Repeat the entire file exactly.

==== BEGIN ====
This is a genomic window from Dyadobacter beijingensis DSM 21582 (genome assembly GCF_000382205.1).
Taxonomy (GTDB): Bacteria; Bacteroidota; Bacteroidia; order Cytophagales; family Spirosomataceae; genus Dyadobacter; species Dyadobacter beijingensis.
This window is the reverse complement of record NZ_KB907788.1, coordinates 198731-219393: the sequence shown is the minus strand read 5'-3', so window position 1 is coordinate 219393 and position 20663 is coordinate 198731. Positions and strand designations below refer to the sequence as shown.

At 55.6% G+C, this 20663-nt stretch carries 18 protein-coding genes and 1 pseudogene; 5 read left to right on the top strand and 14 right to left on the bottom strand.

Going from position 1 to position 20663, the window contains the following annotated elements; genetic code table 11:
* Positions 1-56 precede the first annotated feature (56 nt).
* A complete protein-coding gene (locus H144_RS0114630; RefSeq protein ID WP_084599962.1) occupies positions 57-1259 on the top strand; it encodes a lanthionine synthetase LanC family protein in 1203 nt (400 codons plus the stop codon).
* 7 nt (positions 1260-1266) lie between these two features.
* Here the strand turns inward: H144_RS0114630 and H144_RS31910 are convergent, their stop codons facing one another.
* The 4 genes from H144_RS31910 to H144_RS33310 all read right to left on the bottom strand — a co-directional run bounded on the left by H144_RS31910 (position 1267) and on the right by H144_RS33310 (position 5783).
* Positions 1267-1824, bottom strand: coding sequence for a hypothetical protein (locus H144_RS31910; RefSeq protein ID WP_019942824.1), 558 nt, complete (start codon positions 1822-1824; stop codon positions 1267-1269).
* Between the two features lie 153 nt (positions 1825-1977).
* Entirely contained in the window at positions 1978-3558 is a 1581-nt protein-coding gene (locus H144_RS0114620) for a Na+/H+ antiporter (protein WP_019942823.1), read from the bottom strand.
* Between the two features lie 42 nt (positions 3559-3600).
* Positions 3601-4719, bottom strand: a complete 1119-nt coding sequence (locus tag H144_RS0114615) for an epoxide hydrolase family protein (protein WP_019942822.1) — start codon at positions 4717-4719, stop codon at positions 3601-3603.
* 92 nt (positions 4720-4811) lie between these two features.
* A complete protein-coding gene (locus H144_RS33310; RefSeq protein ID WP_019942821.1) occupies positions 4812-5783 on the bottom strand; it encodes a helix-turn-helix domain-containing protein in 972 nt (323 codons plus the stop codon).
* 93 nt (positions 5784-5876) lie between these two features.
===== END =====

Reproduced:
This is a genomic window from Dyadobacter beijingensis DSM 21582 (genome assembly GCF_000382205.1).
Taxonomy (GTDB): Bacteria; Bacteroidota; Bacteroidia; order Cytophagales; family Spirosomataceae; genus Dyadobacter; species Dyadobacter beijingensis.
This window is the reverse complement of record NZ_KB907788.1, coordinates 198731-219393: the sequence shown is the minus strand read 5'-3', so window position 1 is coordinate 219393 and position 20663 is coordinate 198731. Positions and strand designations below refer to the sequence as shown.

At 55.6% G+C, this 20663-nt stretch carries 18 protein-coding genes and 1 pseudogene; 5 read left to right on the top strand and 14 right to left on the bottom strand.

Going from position 1 to position 20663, the window contains the following annotated elements; genetic code table 11:
* Positions 1-56 precede the first annotated feature (56 nt).
* A complete protein-coding gene (locus H144_RS0114630; RefSeq protein ID WP_084599962.1) occupies positions 57-1259 on the top strand; it encodes a lanthionine synthetase LanC family protein in 1203 nt (400 codons plus the stop codon).
* 7 nt (positions 1260-1266) lie between these two features.
* Here the strand turns inward: H144_RS0114630 and H144_RS31910 are convergent, their stop codons facing one another.
* The 4 genes from H144_RS31910 to H144_RS33310 all read right to left on the bottom strand — a co-directional run bounded on the left by H144_RS31910 (position 1267) and on the right by H144_RS33310 (position 5783).
* Positions 1267-1824, bottom strand: coding sequence for a hypothetical protein (locus H144_RS31910; RefSeq protein ID WP_019942824.1), 558 nt, complete (start codon positions 1822-1824; stop codon positions 1267-1269).
* Between the two features lie 153 nt (positions 1825-1977).
* Entirely contained in the window at positions 1978-3558 is a 1581-nt protein-coding gene (locus H144_RS0114620) for a Na+/H+ antiporter (protein WP_019942823.1), read from the bottom strand.
* Between the two features lie 42 nt (positions 3559-3600).
* Positions 3601-4719, bottom strand: a complete 1119-nt coding sequence (locus tag H144_RS0114615) for an epoxide hydrolase family protein (protein WP_019942822.1) — start codon at positions 4717-4719, stop codon at positions 3601-3603.
* 92 nt (positions 4720-4811) lie between these two features.
* A complete protein-coding gene (locus H144_RS33310; RefSeq protein ID WP_019942821.1) occupies positions 4812-5783 on the bottom strand; it encodes a helix-turn-helix domain-containing protein in 972 nt (323 codons plus the stop codon).
* 93 nt (positions 5784-5876) lie between these two features.